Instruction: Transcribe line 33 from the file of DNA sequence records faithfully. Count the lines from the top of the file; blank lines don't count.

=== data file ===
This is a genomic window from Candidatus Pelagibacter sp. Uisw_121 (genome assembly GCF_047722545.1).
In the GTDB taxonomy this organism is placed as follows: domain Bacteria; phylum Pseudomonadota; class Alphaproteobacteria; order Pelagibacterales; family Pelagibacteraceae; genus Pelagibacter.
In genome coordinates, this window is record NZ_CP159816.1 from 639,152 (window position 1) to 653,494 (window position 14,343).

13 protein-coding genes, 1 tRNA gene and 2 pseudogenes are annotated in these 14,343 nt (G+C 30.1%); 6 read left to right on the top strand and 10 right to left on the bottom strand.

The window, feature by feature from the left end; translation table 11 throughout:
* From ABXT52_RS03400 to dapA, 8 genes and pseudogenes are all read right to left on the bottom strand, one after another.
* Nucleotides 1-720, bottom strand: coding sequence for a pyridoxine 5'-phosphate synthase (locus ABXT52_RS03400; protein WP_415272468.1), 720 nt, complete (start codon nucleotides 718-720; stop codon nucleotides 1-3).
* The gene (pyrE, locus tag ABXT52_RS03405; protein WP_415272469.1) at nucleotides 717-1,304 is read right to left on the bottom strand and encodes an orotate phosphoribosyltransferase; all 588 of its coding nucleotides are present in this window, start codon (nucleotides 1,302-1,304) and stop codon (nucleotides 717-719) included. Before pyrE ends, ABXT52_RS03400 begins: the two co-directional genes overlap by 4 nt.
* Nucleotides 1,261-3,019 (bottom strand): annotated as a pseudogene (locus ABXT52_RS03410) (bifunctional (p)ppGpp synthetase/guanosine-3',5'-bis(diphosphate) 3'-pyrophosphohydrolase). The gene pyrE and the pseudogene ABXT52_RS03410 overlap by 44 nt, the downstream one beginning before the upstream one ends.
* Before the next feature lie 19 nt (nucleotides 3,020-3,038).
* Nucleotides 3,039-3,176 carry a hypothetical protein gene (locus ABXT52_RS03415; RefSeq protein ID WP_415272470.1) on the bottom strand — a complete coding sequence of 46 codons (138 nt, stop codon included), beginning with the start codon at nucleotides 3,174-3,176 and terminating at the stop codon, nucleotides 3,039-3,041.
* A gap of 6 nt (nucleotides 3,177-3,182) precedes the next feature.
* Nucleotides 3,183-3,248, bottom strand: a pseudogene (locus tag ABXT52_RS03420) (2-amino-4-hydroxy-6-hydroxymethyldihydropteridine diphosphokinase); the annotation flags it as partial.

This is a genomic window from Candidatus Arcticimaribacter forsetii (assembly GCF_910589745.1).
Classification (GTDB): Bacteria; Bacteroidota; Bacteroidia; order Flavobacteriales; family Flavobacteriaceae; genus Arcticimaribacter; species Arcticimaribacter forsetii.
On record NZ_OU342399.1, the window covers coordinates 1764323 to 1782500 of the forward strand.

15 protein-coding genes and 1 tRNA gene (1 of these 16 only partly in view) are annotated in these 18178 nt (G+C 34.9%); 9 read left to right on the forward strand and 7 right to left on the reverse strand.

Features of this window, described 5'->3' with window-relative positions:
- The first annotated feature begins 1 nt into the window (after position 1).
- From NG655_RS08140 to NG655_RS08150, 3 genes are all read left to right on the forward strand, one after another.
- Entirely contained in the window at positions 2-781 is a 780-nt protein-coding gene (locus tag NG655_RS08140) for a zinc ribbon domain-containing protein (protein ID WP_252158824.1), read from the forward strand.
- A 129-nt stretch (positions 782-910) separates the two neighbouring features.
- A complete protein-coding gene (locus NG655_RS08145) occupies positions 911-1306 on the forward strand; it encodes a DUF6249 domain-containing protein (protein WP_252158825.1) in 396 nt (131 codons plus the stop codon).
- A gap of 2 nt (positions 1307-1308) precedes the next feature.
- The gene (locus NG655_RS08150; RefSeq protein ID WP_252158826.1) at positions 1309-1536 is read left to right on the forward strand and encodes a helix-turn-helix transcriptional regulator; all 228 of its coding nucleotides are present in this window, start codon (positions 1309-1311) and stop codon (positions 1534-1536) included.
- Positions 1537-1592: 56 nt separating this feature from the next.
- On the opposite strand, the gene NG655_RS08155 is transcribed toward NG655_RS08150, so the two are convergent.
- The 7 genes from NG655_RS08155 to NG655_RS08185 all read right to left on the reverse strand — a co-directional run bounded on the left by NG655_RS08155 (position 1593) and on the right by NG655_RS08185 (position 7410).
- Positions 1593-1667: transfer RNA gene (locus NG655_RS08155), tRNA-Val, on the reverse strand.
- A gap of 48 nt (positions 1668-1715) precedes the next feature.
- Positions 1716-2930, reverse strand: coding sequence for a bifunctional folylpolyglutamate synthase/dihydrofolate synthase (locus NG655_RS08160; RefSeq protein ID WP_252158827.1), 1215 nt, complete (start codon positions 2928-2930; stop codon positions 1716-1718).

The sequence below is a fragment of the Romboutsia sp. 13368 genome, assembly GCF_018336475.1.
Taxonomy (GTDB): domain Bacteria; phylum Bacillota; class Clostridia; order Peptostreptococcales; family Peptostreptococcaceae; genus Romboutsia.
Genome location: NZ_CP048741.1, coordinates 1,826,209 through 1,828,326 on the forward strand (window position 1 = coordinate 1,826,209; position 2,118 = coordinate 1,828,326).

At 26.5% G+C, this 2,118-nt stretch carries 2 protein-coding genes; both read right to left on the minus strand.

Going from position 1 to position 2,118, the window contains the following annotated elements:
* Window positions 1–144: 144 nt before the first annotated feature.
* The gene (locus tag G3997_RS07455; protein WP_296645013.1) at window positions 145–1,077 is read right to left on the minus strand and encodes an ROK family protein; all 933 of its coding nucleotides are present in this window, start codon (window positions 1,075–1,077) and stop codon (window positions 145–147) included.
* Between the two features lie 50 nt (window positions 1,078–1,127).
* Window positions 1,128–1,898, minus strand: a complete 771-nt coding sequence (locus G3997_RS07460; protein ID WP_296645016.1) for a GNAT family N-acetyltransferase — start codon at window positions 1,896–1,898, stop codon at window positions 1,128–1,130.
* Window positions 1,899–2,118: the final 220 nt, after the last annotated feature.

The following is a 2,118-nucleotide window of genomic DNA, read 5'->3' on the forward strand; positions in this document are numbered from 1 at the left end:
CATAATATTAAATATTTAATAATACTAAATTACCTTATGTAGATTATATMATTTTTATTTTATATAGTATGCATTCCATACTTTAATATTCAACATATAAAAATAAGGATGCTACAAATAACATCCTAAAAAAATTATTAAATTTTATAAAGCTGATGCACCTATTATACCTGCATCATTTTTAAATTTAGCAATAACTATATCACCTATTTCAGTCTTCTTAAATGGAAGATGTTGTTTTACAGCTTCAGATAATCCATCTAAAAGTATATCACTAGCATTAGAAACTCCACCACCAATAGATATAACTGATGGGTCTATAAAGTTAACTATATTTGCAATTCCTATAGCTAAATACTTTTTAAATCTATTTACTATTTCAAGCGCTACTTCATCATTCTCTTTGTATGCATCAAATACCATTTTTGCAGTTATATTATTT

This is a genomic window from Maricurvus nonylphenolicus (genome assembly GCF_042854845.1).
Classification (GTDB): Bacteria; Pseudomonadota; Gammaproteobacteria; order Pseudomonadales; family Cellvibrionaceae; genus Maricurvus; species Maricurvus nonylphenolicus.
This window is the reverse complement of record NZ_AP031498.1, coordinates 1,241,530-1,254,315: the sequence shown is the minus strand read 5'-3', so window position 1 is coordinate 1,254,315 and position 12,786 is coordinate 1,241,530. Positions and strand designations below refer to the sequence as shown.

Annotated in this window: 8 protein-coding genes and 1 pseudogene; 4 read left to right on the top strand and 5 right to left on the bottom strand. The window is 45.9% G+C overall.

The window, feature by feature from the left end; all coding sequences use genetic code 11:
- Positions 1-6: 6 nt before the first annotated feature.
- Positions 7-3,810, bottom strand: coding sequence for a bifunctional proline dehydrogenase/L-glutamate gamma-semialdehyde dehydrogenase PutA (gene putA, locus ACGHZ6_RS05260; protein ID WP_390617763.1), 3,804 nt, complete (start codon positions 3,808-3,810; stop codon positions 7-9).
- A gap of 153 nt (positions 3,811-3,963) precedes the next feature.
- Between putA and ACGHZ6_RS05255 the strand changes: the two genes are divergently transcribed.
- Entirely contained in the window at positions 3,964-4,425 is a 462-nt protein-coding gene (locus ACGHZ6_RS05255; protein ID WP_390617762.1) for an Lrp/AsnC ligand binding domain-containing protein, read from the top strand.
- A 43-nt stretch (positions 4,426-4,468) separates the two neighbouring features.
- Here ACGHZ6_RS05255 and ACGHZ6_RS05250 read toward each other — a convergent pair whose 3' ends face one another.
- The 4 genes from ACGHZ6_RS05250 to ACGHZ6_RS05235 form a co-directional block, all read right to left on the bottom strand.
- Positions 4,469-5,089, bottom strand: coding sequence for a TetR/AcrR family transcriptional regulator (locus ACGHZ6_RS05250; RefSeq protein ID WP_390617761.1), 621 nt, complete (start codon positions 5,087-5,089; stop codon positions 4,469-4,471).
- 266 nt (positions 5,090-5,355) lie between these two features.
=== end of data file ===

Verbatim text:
Taxonomy (GTDB): domain Bacteria; phylum Bacillota; class Clostridia; order Peptostreptococcales; family Peptostreptococcaceae; genus Romboutsia.